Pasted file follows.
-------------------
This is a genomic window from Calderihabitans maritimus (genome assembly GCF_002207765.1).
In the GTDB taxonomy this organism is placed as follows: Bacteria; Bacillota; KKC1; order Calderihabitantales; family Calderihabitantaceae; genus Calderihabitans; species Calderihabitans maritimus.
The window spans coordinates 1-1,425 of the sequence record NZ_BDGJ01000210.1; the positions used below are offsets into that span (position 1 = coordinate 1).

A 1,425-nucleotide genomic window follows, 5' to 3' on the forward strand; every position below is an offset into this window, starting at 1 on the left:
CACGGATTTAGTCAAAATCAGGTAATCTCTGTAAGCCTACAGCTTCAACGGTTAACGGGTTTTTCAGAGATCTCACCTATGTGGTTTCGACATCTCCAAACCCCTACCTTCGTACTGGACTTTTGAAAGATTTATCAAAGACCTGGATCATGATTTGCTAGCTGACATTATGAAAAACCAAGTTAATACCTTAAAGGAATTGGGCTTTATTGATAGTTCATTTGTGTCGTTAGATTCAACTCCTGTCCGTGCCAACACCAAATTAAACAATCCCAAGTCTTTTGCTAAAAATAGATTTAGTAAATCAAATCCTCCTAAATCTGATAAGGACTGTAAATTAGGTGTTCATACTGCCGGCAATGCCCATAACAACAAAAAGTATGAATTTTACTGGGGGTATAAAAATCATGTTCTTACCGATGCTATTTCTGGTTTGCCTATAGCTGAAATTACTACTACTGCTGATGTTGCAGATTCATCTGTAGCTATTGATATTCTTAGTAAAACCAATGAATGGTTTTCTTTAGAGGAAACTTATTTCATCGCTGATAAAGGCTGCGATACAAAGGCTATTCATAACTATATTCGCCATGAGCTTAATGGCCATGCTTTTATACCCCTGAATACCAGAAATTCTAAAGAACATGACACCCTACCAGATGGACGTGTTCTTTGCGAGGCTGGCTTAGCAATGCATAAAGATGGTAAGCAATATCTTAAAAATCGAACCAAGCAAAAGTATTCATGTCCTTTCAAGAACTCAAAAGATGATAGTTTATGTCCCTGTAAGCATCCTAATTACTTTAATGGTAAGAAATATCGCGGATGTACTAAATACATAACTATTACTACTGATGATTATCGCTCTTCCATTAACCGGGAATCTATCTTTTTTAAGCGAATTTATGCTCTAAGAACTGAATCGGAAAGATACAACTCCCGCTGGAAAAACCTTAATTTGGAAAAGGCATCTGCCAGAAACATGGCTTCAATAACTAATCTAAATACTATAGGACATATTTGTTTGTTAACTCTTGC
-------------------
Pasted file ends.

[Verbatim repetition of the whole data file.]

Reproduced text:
This is a genomic window from Calderihabitans maritimus (genome assembly GCF_002207765.1).
In the GTDB taxonomy this organism is placed as follows: Bacteria; Bacillota; KKC1; order Calderihabitantales; family Calderihabitantaceae; genus Calderihabitans; species Calderihabitans maritimus.
The window spans coordinates 1-1,425 of the sequence record NZ_BDGJ01000210.1; the positions used below are offsets into that span (position 1 = coordinate 1).

A 1,425-nucleotide genomic window follows, 5' to 3' on the forward strand; every position below is an offset into this window, starting at 1 on the left:
CACGGATTTAGTCAAAATCAGGTAATCTCTGTAAGCCTACAGCTTCAACGGTTAACGGGTTTTTCAGAGATCTCACCTATGTGGTTTCGACATCTCCAAACCCCTACCTTCGTACTGGACTTTTGAAAGATTTATCAAAGACCTGGATCATGATTTGCTAGCTGACATTATGAAAAACCAAGTTAATACCTTAAAGGAATTGGGCTTTATTGATAGTTCATTTGTGTCGTTAGATTCAACTCCTGTCCGTGCCAACACCAAATTAAACAATCCCAAGTCTTTTGCTAAAAATAGATTTAGTAAATCAAATCCTCCTAAATCTGATAAGGACTGTAAATTAGGTGTTCATACTGCCGGCAATGCCCATAACAACAAAAAGTATGAATTTTACTGGGGGTATAAAAATCATGTTCTTACCGATGCTATTTCTGGTTTGCCTATAGCTGAAATTACTACTACTGCTGATGTTGCAGATTCATCTGTAGCTATTGATATTCTTAGTAAAACCAATGAATGGTTTTCTTTAGAGGAAACTTATTTCATCGCTGATAAAGGCTGCGATACAAAGGCTATTCATAACTATATTCGCCATGAGCTTAATGGCCATGCTTTTATACCCCTGAATACCAGAAATTCTAAAGAACATGACACCCTACCAGATGGACGTGTTCTTTGCGAGGCTGGCTTAGCAATGCATAAAGATGGTAAGCAATATCTTAAAAATCGAACCAAGCAAAAGTATTCATGTCCTTTCAAGAACTCAAAAGATGATAGTTTATGTCCCTGTAAGCATCCTAATTACTTTAATGGTAAGAAATATCGCGGATGTACTAAATACATAACTATTACTACTGATGATTATCGCTCTTCCATTAACCGGGAATCTATCTTTTTTAAGCGAATTTATGCTCTAAGAACTGAATCGGAAAGATACAACTCCCGCTGGAAAAACCTTAATTTGGAAAAGGCATCTGCCAGAAACATGGCTTCAATAACTAATCTAAATACTATAGGACATATTTGTTTGTTAACTCTTGC